Steve Swift’s history with North Wilkesboro Speedway began years ago, sometime after the North Carolina short track was bought and left for dead by Speedway Motorsports.
Swift, who initially joined the company in 2004 as a senior construction manager, was part of the process that led to Bristol (Tenn.) Motor Speedway being resurfaced with progressive banking.
“At that point back in those days, if you remember, progressive banking wasn’t a buzzword that was very popular,” Swift told SPEED SPORT. “Bruton (Smith) used to tell us don’t even say that word.”
During the decision-making process, Swift and a few others stopped by the deteriorating North Wilkesboro track one day as they drove back and forth to Bristol.
“We jumped the fence, hopped over and walked out on the track and pulled a string across the racing surface to see if that track was progressively banked,” Swift recalled. “Sure enough, it was and that kind of helped us make a decision on Bristol.”
Two decades later, as Speedway Motorsports’ vice president of operations and development, Swift is the man leading the resurrection of North Wilkesboro Speedway.
Swift was among the group of people who helped Dale Earnhardt Jr. in his effort to make the track scannable for iRacing during the winter of 2019.
At the time, Swift viewed the track’s infrastructure as “we’re gonna get this scan in (and that’s it.) It’s not raceable.”
There were roots growing through the grandstands that were “the size of small trees.” The catchfence was being held up by those same roots and poison ivy vines.
Four years and millions of dollars — including $18 million from the American Rescue Plan — and North Wilkesboro is a different world.
The track now boasts Musco-brand lighting, a new catchfence, SAFER barriers, a paved infield and other renovations that bring the track, built in the 1940s, into the 21st century.
That includes Wi-Fi, new infield storm drains and updated restrooms.
“Going to Wilkesboro and holding on to history and holding on to nostalgia, and trying to save structures, is a totally different project than anything we’ve done,” Swift said.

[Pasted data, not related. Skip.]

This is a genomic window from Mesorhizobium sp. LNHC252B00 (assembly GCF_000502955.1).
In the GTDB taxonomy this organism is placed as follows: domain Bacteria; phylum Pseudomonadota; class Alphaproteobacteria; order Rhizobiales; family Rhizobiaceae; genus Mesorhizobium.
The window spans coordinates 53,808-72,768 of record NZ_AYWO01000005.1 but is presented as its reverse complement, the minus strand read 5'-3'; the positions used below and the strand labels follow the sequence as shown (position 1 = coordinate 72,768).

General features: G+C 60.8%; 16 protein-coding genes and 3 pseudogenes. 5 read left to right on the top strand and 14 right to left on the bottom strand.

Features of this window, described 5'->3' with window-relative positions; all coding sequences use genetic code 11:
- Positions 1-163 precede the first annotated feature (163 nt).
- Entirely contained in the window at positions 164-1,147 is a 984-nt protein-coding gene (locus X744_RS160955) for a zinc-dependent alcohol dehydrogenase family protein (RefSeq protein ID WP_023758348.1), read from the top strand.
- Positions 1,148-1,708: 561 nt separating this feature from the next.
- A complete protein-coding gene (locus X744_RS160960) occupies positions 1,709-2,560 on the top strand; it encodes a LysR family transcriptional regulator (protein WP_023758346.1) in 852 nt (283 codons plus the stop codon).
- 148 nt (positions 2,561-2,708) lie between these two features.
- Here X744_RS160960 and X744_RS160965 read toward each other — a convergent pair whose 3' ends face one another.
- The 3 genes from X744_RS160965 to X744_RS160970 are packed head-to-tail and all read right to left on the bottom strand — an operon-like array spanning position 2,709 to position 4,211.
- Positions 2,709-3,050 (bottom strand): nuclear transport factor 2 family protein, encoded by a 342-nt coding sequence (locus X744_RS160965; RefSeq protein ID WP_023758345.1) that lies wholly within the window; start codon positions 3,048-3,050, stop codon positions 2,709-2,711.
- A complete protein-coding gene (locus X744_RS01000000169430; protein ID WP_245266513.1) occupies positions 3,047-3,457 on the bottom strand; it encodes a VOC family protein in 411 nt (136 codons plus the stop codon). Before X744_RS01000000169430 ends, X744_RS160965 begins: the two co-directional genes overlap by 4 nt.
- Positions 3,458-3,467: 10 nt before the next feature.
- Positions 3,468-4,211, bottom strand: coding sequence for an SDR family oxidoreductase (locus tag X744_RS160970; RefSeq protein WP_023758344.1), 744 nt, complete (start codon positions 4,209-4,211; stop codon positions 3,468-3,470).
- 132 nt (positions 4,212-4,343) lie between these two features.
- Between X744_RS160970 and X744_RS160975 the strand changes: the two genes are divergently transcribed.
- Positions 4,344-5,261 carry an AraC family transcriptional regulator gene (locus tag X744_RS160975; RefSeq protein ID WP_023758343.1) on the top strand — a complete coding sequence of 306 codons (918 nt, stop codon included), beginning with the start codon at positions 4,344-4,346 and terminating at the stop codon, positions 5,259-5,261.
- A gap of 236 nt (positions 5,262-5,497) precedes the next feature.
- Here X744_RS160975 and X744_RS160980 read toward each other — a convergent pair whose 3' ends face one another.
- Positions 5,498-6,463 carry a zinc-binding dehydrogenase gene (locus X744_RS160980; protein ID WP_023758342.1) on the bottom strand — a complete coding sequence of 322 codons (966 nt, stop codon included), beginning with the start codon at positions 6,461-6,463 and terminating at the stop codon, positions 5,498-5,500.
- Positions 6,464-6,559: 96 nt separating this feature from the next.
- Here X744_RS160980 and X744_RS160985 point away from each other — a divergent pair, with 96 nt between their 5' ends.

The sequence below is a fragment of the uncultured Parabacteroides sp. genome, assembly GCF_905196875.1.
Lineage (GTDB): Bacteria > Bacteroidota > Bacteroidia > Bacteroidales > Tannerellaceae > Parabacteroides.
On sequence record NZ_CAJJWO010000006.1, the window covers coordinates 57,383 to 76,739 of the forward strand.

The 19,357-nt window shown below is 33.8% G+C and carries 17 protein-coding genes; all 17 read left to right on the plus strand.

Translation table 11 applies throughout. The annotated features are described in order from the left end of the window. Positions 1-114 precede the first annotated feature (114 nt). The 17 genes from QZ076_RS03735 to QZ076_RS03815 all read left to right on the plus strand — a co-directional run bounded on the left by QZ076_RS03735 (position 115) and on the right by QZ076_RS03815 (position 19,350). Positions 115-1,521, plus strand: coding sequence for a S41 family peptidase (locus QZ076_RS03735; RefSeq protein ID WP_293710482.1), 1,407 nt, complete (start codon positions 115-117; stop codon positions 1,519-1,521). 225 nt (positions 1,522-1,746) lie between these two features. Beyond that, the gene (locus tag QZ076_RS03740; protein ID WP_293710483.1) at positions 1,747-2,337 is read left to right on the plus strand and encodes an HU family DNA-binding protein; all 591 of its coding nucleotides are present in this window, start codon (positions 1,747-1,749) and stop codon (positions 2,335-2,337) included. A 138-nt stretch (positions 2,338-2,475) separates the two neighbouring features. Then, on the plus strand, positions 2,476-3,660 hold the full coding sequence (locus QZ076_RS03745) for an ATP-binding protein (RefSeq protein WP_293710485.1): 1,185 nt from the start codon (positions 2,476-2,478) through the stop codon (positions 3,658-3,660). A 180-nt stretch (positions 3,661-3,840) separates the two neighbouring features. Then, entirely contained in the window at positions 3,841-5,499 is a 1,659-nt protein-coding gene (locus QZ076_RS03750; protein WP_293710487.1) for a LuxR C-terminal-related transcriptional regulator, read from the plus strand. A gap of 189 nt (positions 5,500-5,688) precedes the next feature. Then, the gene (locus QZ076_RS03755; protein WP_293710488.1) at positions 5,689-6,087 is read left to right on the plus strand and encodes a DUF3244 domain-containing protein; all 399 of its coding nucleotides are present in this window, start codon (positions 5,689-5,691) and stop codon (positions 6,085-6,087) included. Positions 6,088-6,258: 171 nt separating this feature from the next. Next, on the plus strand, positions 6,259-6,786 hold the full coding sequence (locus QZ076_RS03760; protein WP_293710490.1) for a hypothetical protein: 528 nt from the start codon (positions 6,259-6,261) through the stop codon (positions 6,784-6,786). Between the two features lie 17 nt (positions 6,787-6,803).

“You always hear the old homage of ‘you remodel a house, that costs twice as much as it would be to build back, especially historical houses.’ It’s not that the costs are there, but there are a lot of things you have to try to preserve and do differently. Construction techniques are different to hold on to those things and (you) get creative in how and what you’re doing.”
Meanwhile, the old suites, restrooms, concession stands, souvenir stands, the media center, victory circle and the old Goodyear building have been structurally repaired.
“The bones of those structures and the actual structure themselves, we were able to save and utilize, rebuild and repurpose,” Swift said. “Create that old feeling in an old structure, just added some lipstick to it, so to speak.”
In turn three, where the Junior Johnson Grandstand once stood but had since fallen, will now be a set of temporary grandstands.
There will be roughly 30,000 “hard seats” at the track for the May 21 NASCAR All-Star Race, according to Swift, down from about 40,000 when the last Cup Series race was run there in 1996. But throw in teams, hospitality, media and everyone else who will be present, Swift estimates overall attendance will be close to 40,000.
“We still had to look at the reality of what can the roadways handle in a two or three-hour period instead of a five- or six-hour timeframe,” Swift said about the decision of how many seats to have. “We have no control over the infrastructure that leads to the track. … I very, very highly emphasize that (with) traffic … you’re not gonna be able to show up minutes before the green flag and park. You’ll have to plan your day.”
Tickets for arguably one of the most anticipated NASCAR event in decades will be almost impossible to obtain.